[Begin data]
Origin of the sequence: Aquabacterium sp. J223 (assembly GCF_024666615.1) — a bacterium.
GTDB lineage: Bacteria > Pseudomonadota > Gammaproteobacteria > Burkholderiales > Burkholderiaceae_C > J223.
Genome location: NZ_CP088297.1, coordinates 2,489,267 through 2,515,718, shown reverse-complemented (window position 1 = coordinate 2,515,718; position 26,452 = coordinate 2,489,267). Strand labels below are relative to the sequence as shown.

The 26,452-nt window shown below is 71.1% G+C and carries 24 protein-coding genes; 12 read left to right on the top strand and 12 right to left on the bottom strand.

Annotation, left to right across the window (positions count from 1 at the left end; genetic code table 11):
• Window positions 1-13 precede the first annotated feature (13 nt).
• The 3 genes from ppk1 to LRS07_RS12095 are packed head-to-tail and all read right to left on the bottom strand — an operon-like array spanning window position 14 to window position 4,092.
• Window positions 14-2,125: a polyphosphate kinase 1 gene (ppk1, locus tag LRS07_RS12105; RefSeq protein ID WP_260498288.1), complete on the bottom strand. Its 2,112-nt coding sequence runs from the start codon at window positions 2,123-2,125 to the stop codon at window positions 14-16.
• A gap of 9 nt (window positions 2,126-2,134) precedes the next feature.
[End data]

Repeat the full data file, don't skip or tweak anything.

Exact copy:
Origin of the sequence: Aquabacterium sp. J223 (assembly GCF_024666615.1) — a bacterium.
GTDB lineage: Bacteria > Pseudomonadota > Gammaproteobacteria > Burkholderiales > Burkholderiaceae_C > J223.
Genome location: NZ_CP088297.1, coordinates 2,489,267 through 2,515,718, shown reverse-complemented (window position 1 = coordinate 2,515,718; position 26,452 = coordinate 2,489,267). Strand labels below are relative to the sequence as shown.

The 26,452-nt window shown below is 71.1% G+C and carries 24 protein-coding genes; 12 read left to right on the top strand and 12 right to left on the bottom strand.

Annotation, left to right across the window (positions count from 1 at the left end; genetic code table 11):
• Window positions 1-13 precede the first annotated feature (13 nt).
• The 3 genes from ppk1 to LRS07_RS12095 are packed head-to-tail and all read right to left on the bottom strand — an operon-like array spanning window position 14 to window position 4,092.
• Window positions 14-2,125: a polyphosphate kinase 1 gene (ppk1, locus tag LRS07_RS12105; RefSeq protein ID WP_260498288.1), complete on the bottom strand. Its 2,112-nt coding sequence runs from the start codon at window positions 2,123-2,125 to the stop codon at window positions 14-16.
• A gap of 9 nt (window positions 2,126-2,134) precedes the next feature.